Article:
GG: Ship It! Premature Game Releases

By Published July 07, 2010 at 3:12 pm

It's a phrase I picked up while working as a test technician at a large computing company, but was most often spoken with sarcastic undertones. A phrase coined with the intent of mocking heedless higher-ups exhibiting a careless disregard for bugs found during the test cycle. Unfortunately, the same words can be applied to any gaming company – but most often the larger, corporate types: “ship it!”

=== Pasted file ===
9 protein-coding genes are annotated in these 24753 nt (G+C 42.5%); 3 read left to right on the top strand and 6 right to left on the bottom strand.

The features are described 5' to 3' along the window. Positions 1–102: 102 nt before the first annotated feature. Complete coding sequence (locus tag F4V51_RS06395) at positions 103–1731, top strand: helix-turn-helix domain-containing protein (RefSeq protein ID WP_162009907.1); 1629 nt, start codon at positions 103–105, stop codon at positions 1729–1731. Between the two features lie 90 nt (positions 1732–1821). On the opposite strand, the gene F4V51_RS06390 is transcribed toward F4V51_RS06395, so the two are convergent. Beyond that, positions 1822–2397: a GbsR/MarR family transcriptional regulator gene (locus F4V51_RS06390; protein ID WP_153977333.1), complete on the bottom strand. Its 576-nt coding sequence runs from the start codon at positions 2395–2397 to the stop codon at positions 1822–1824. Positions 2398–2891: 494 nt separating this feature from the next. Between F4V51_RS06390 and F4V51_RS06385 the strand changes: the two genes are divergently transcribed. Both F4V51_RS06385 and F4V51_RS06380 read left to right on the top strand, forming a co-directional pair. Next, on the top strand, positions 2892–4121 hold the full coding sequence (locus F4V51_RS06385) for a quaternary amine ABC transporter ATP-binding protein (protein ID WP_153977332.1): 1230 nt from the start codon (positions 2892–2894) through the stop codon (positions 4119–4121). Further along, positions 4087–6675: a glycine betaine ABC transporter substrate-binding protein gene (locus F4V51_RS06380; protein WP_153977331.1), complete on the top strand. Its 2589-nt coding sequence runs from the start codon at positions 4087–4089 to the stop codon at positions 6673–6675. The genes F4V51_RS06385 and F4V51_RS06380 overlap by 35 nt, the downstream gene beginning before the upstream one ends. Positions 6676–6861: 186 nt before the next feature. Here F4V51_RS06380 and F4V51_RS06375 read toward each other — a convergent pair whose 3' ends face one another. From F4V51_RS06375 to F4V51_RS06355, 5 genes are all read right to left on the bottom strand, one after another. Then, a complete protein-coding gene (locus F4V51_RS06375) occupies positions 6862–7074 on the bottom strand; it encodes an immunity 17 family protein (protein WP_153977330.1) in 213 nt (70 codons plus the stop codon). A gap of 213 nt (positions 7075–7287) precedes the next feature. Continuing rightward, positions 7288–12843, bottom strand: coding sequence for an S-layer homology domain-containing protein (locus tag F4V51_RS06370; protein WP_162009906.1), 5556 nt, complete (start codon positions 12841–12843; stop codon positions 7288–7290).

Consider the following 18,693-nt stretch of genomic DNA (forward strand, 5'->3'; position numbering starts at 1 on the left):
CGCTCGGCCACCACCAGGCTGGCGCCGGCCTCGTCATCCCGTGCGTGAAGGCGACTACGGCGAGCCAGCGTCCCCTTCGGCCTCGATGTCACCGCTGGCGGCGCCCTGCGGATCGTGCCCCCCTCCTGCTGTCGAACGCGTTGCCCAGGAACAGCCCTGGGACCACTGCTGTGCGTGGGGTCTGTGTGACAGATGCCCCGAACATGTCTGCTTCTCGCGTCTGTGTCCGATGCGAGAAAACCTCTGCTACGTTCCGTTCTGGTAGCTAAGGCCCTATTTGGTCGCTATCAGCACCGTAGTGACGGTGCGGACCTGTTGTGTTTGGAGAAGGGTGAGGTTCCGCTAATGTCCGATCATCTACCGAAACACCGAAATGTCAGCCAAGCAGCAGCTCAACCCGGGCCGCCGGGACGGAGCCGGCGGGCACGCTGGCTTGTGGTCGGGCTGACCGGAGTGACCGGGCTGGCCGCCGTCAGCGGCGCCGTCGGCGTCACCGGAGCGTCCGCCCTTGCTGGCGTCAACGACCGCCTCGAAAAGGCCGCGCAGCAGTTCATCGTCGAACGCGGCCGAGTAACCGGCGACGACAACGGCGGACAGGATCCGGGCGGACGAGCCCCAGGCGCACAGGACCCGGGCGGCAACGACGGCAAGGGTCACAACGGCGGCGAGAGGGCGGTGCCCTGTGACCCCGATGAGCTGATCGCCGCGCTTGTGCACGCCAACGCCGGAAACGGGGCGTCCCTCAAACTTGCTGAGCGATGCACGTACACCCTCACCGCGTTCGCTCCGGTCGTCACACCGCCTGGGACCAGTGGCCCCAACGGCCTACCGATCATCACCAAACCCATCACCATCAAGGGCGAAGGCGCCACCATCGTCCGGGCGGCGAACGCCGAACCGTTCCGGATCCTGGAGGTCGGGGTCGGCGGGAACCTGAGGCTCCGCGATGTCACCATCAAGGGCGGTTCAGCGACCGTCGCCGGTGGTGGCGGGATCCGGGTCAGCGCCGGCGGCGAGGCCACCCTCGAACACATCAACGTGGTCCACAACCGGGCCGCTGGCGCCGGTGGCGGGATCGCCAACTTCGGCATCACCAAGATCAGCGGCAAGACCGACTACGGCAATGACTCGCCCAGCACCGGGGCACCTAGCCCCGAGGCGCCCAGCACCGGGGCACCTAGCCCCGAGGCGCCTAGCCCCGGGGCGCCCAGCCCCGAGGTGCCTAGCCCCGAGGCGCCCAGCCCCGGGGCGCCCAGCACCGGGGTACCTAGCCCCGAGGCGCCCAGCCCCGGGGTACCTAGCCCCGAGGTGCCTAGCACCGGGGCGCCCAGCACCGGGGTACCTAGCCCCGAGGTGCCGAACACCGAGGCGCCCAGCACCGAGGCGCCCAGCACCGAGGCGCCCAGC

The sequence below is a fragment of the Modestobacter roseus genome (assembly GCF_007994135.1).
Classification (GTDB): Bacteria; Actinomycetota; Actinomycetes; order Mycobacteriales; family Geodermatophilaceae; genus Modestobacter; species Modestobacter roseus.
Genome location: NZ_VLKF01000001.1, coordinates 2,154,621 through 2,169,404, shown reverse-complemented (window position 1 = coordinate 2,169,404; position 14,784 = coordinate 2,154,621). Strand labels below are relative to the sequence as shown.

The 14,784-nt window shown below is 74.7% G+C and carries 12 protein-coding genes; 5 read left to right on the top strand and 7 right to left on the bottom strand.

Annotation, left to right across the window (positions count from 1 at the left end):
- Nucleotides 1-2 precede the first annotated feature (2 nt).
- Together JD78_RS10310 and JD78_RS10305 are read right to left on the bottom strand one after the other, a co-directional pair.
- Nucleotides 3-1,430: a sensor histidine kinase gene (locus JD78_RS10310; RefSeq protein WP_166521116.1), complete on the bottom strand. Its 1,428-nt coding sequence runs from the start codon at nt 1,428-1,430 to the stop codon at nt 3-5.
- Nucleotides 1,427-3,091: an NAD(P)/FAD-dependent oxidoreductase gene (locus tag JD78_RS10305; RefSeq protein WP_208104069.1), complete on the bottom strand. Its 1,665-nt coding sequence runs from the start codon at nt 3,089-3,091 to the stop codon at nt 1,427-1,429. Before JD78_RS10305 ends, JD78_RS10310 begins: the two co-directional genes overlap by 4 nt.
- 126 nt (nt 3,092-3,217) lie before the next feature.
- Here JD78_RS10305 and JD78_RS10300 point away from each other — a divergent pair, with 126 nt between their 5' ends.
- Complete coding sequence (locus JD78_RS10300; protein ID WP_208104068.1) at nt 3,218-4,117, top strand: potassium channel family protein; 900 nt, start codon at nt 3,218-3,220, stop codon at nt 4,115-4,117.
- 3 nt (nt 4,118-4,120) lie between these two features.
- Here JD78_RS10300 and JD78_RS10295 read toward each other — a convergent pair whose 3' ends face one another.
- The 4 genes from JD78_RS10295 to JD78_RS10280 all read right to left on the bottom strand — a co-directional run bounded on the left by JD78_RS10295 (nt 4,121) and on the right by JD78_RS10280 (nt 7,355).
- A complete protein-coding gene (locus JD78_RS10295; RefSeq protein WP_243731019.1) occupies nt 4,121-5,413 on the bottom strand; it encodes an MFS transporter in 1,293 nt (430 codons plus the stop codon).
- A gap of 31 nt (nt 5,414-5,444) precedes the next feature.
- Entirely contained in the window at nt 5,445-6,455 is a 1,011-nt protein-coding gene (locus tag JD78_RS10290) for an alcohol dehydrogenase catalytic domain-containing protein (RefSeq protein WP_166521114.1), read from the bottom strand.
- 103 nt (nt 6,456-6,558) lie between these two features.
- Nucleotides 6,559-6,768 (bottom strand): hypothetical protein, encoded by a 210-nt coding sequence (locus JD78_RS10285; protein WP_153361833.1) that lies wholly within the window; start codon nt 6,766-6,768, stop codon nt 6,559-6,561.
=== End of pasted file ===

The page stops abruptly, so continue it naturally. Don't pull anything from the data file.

EA unceasingly flaunts defective titles as a prime example of what not to do, expressly with the company's recent manifestation of a 'ship it now, fix it later' mentality. If a particular game design concept is in vogue, provided that clever marketing reinforces it, hype will naturally ascend to a point where the gaming populace wants it now. Just as no rock star would deny an audience his presence, no large publishing conglomerate would withhold a game of such desire. There are exclusions to this statement – most prominently Blizzard, known for their tongue-in-cheek “it'll be done when it's done” release dates, but not everyone is so immune to the entrancing allure of money (usually in the form of millions). This post will examine the reasoning behind far-too-early releases, and more importantly, how you can protect yourself from becoming the owner of a shiny $50 coaster.